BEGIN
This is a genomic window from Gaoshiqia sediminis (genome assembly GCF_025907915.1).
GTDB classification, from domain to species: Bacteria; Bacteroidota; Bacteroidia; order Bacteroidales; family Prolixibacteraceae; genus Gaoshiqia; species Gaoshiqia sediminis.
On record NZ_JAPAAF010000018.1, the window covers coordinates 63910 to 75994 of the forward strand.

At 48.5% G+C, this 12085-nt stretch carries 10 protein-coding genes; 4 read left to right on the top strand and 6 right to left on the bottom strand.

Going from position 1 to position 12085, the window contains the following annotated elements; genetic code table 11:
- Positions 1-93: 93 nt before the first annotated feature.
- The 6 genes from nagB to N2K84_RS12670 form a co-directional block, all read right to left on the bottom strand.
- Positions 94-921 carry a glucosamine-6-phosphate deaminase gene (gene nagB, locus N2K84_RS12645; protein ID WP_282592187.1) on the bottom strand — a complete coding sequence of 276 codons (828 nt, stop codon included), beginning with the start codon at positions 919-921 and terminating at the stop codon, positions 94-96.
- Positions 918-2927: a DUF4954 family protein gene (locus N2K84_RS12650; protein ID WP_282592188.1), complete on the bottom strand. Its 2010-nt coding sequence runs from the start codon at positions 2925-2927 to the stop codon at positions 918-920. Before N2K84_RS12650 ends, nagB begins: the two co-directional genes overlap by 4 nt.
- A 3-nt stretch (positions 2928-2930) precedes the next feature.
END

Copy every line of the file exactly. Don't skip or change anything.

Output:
This is a genomic window from Gaoshiqia sediminis (genome assembly GCF_025907915.1).
GTDB classification, from domain to species: Bacteria; Bacteroidota; Bacteroidia; order Bacteroidales; family Prolixibacteraceae; genus Gaoshiqia; species Gaoshiqia sediminis.
On record NZ_JAPAAF010000018.1, the window covers coordinates 63910 to 75994 of the forward strand.

At 48.5% G+C, this 12085-nt stretch carries 10 protein-coding genes; 4 read left to right on the top strand and 6 right to left on the bottom strand.

Going from position 1 to position 12085, the window contains the following annotated elements; genetic code table 11:
- Positions 1-93: 93 nt before the first annotated feature.
- The 6 genes from nagB to N2K84_RS12670 form a co-directional block, all read right to left on the bottom strand.
- Positions 94-921 carry a glucosamine-6-phosphate deaminase gene (gene nagB, locus N2K84_RS12645; protein ID WP_282592187.1) on the bottom strand — a complete coding sequence of 276 codons (828 nt, stop codon included), beginning with the start codon at positions 919-921 and terminating at the stop codon, positions 94-96.
- Positions 918-2927: a DUF4954 family protein gene (locus N2K84_RS12650; protein ID WP_282592188.1), complete on the bottom strand. Its 2010-nt coding sequence runs from the start codon at positions 2925-2927 to the stop codon at positions 918-920. Before N2K84_RS12650 ends, nagB begins: the two co-directional genes overlap by 4 nt.
- A 3-nt stretch (positions 2928-2930) precedes the next feature.